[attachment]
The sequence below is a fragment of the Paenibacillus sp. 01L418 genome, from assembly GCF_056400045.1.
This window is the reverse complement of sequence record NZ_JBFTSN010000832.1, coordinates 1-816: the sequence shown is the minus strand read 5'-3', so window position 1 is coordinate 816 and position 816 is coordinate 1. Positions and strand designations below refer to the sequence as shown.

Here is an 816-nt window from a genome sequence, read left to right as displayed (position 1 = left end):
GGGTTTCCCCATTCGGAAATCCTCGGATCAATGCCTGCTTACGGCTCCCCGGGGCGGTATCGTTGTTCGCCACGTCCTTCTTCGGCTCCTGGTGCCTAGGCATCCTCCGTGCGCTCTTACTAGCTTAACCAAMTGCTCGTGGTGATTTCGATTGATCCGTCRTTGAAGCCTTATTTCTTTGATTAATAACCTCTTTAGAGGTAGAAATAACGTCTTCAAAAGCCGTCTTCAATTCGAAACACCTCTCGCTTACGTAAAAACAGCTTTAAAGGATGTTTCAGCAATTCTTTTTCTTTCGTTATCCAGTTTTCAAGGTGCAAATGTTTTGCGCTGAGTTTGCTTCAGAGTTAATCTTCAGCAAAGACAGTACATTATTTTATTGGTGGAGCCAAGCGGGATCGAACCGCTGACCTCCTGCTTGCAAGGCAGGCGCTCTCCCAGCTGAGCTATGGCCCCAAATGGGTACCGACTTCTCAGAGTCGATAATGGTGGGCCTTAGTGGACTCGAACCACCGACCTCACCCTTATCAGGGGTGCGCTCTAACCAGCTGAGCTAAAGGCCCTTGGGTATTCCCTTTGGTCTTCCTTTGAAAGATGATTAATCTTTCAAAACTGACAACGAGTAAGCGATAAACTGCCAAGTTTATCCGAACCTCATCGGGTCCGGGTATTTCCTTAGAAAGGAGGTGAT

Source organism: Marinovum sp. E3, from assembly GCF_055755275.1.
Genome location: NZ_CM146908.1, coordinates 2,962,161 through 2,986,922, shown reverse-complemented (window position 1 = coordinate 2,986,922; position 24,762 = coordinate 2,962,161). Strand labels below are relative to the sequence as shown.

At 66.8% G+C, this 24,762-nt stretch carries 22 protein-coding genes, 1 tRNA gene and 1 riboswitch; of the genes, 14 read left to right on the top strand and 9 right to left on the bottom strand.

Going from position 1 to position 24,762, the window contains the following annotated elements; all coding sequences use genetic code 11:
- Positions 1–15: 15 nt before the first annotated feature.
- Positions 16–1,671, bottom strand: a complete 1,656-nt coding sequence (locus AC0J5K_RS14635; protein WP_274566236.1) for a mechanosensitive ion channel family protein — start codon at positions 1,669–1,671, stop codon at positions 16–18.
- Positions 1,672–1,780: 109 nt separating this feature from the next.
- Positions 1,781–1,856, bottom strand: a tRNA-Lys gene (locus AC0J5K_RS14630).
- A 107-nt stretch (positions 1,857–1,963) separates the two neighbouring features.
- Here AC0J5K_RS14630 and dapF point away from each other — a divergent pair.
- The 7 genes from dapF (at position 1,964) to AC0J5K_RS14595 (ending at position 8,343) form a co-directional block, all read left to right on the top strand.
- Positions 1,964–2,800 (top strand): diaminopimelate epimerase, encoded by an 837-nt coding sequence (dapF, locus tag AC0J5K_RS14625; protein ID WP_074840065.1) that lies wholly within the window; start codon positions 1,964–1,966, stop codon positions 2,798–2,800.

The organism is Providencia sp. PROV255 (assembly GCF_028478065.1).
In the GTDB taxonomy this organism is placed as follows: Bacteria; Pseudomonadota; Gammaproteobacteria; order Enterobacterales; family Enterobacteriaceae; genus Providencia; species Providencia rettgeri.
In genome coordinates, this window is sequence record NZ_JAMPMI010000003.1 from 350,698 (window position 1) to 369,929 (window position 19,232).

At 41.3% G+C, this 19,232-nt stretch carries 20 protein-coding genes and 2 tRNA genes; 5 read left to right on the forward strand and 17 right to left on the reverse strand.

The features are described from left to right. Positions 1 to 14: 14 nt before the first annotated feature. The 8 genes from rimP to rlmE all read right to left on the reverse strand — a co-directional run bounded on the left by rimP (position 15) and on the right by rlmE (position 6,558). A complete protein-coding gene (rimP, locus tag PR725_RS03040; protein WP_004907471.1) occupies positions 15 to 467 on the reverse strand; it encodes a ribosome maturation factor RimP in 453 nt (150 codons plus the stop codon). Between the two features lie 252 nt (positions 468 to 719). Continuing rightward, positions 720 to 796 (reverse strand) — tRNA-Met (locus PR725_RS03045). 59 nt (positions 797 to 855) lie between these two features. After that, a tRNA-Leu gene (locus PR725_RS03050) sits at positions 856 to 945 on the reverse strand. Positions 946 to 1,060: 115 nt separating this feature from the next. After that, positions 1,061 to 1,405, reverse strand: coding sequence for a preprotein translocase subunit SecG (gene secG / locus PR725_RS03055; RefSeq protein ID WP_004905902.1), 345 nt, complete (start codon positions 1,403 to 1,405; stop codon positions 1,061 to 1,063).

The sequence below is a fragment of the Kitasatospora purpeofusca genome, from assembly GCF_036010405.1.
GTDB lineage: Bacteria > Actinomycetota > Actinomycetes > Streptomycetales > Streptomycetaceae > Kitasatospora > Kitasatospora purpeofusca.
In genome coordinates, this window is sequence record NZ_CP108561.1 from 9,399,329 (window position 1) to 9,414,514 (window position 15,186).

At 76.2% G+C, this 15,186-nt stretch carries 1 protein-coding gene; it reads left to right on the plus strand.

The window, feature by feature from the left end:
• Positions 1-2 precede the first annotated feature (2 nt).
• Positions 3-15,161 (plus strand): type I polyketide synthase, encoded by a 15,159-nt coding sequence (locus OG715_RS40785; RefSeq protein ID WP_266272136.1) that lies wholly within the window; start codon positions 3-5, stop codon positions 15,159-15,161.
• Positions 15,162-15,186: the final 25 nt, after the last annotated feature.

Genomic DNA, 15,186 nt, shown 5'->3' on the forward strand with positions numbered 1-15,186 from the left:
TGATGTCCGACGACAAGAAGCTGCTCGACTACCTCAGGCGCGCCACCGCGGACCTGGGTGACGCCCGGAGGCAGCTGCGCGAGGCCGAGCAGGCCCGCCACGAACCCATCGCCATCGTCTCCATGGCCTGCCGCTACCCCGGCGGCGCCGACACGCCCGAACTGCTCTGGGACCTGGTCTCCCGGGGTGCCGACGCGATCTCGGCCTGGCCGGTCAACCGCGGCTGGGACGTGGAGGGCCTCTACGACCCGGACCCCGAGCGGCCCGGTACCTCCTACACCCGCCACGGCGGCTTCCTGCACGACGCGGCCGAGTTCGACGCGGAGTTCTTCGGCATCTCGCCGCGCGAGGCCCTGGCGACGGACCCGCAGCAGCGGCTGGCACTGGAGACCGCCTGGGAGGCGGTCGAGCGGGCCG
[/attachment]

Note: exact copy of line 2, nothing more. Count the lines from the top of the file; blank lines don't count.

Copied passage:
This window is the reverse complement of sequence record NZ_JBFTSN010000832.1, coordinates 1-816: the sequence shown is the minus strand read 5'-3', so window position 1 is coordinate 816 and position 816 is coordinate 1. Positions and strand designations below refer to the sequence as shown.